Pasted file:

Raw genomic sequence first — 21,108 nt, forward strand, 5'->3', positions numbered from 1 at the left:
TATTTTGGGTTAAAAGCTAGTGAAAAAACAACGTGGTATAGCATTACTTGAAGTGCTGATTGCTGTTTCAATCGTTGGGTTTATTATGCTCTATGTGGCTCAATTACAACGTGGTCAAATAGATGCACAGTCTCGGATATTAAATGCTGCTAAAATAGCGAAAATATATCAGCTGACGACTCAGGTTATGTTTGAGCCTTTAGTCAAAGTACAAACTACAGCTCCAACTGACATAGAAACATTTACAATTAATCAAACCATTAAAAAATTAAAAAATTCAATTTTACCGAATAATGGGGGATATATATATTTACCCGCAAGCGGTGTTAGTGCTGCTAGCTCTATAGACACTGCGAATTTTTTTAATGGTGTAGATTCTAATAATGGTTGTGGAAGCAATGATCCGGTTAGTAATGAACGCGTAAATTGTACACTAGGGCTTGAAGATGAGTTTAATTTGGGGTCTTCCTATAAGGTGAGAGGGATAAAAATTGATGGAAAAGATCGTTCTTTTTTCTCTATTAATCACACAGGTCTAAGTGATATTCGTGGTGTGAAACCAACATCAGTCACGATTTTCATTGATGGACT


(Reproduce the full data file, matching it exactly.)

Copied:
Raw genomic sequence first — 21,108 nt, forward strand, 5'->3', positions numbered from 1 at the left:
TATTTTGGGTTAAAAGCTAGTGAAAAAACAACGTGGTATAGCATTACTTGAAGTGCTGATTGCTGTTTCAATCGTTGGGTTTATTATGCTCTATGTGGCTCAATTACAACGTGGTCAAATAGATGCACAGTCTCGGATATTAAATGCTGCTAAAATAGCGAAAATATATCAGCTGACGACTCAGGTTATGTTTGAGCCTTTAGTCAAAGTACAAACTACAGCTCCAACTGACATAGAAACATTTACAATTAATCAAACCATTAAAAAATTAAAAAATTCAATTTTACCGAATAATGGGGGATATATATATTTACCCGCAAGCGGTGTTAGTGCTGCTAGCTCTATAGACACTGCGAATTTTTTTAATGGTGTAGATTCTAATAATGGTTGTGGAAGCAATGATCCGGTTAGTAATGAACGCGTAAATTGTACACTAGGGCTTGAAGATGAGTTTAATTTGGGGTCTTCCTATAAGGTGAGAGGGATAAAAATTGATGGAAAAGATCGTTCTTTTTTCTCTATTAATCACACAGGTCTAAGTGATATTCGTGGTGTGAAACCAACATCAGTCACGATTTTCATTGATGGACT